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News : Bahamas Information Services Updates Last Updated: Feb 1, 2019 - 4:07:27 PM


Access Accelerator Small Business Development Centre Launched in GB
By Robyn Adderley
Feb 1, 2019 - 3:52:37 PM

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Deputy Prime Minister and Minister of Finance, the Hon. K. Peter Turnquest, announced the official launch of the Access Accelerator Small Business Development Centre during a town meeting at the Bishop Michael Eldon School Auditorium, Thursday, January 31. (BIS Photo/Lisa Davis)

FREEPORT, Grand Bahama -- Funding for micro, small and medium sized businesses is now available, Deputy Prime Minister and Minister of Finance, the Hon. K. Peter Turnquest said during the launch of the Access Accelerator Small Business Development Centre.

“Unfortunately, the dream of starting a business is often overshadowed by how much of a hassle it can be; and I can tell you from personal experience, particularly as a Grand Bahamian, the struggle is real, DPM Turnquest said at the launch held at the Bishop Michael Eldon Auditorium, Thursday, January 31, 2019.

He added, “It is true that many of the most successful businesspersons all over the world arrived at success only on their third, fourth of fifth try at success. But it is also true that in The Bahamas, we are still far from having a culture of entrepreneurship that supports small businesses and aspiring business owners.”

Also in attendance at the launch were: Jeffrey Andrews, chairman of the Small Business Development Centre (SBDC) Board of Directors; Gregory Laroda, president, Grand Bahama Chamber of Commerce; Kevin Darling, Royal Bank of Canada; David Rolle, Bahamas Development Bank; Michael Cunningham, Bahamas Development Bank; and Dr. Ian Strachan, University of The Bahamas.

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The Deputy Prime Minister and Minister of Finance, the Hon. K. Peter Turnquest (centre) along with Kevin Darling of the Royal Bank of Canada (left) and Jeffrey Andrews, chairman, Small Business Development Centre, signed an agreement enabling micro, small and medium sized businesses to access funding following training. (BIS Photo/Lisa Davis)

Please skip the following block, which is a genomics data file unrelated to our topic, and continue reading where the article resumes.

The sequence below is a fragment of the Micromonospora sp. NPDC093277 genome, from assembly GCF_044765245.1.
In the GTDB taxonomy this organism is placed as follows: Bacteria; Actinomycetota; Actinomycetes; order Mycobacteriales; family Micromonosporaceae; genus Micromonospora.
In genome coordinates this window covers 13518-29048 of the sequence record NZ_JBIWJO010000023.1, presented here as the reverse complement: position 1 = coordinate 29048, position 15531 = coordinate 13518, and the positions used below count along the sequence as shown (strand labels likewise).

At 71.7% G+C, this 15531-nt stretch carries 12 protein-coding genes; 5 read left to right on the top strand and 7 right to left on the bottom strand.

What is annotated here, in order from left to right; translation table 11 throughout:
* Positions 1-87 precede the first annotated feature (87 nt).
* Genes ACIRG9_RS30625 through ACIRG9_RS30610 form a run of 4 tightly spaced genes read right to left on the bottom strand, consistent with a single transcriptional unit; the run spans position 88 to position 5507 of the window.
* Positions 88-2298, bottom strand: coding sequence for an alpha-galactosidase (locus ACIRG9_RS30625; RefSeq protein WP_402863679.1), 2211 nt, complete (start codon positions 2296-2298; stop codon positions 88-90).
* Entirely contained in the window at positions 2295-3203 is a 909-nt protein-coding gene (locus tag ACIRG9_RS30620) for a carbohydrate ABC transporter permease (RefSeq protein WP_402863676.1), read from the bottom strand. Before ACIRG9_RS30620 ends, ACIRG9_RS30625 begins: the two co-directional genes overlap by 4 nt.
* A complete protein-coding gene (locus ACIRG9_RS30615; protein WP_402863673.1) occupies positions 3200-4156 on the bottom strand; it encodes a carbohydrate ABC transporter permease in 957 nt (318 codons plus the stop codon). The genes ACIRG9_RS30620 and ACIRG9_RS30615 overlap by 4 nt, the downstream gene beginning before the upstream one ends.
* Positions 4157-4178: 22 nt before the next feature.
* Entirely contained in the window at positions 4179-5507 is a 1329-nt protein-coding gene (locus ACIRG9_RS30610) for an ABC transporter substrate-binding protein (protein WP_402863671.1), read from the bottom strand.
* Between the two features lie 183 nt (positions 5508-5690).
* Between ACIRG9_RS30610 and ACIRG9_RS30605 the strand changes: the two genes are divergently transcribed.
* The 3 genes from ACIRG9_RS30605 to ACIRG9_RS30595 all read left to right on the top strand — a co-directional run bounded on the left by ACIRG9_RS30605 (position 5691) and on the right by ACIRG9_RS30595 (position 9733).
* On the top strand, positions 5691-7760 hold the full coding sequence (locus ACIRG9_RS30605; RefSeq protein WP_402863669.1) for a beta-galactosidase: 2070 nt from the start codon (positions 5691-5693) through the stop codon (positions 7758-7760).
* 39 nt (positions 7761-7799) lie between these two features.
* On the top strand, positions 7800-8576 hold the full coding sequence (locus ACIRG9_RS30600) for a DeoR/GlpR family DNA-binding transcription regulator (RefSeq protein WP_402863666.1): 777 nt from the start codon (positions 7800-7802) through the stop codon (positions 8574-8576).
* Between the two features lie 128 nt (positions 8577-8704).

DPM Turnquest said many have been trained to chase jobs rather than be self-employed and in Grand Bahama some have been expected to work for government, BORCO or at the Port, instead of opening a hair salon or plumbing business.

“Many parents are naturally looking for security for their children, and want to teach them practical skills, but in this 21st century, it is safe for young people to take bigger risks; to believe in themselves and to invest in their dreams.”

He noted that a culture of entrepreneurship needs to be created in the country and micro, small and medium sized businesses should be valued more.

“We must do this beyond helping entrepreneurs to believe in themselves. We must help them to start and grow their businesses; and we must help them to thrive.”

The DPM referred to the Access Accelerator SBDC as the vehicle to stimulate Bahamian ownership.

He said, “The SBDC is the centre stone of the Government’s campaign to stimulate Bahamian ownership, to invest in entrepreneurs and to provide micro, small and medium sized businesses the incentives and assistance needed to survive and thrive. This is a core part of our recipe to grow the economy and thereby create jobs and wealth.

“This programme is very unique because it takes entrepreneurs from inception to financing; and it provides mentorship and handholding even after new businesses have started operating.

“In the past, we have had programmes that provided entrepreneurship training, but access to capital for new businesses was nearly impossible to secure. There have been programmes that offered financing, but the mentorship was non-existent. The SBDC takes a holistic approach that considers the full range of needs that entrepreneurs have. So Grand Bahama, I want you to spread the word and put the SBDC to work, because they are here for you!”

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The official launch of the Access Accelerator Small Business Development Centre was well attended, Thursday, January 31. (BIS Photo/Lisa Davis)

The DPM also explained that through the SDBC, Bahamian entrepreneurs will have access to: Government Guaranteed Loans; Business Grants; and Equity Financing. Further, a large portion of the grants will be earmarked specifically for impoverished youth up to the age of 40 from the Family Islands.

“The Loan Guarantee Programme will allow Bahamians to access loan money to invest in their businesses without having to meet the traditional equity requirements. The average entrepreneur starting a business does not have a house to put down as equity or a large inheritance to put aside. The Loan Guarantee Programme will make financing accessible for participants who go through the SBDC training and advisory programme.”

He also noted that under the programme, the frustration of the lack of funding will be removed and potential entrepreneurs will have access to training and advisory services.  In addition, with the signing with the Bahamas Development Bank and Royal Bank of Canada, it is expected that banks may look differently at investing in small businesses.

The DPM introduced five entrepreneurs who have participated in the SBDC’s training and advisory programme and who have advanced to the funding stage: Petula Henfield, a pizzeria owner; Nicole Johnson, a private internment and related services provider; Sherril Bethel, a sea glass jewellery designer; Moses Pitter, a full service solar energy product manufacturer; and Kenroy Harris, who produces fresh drinking water and ice.

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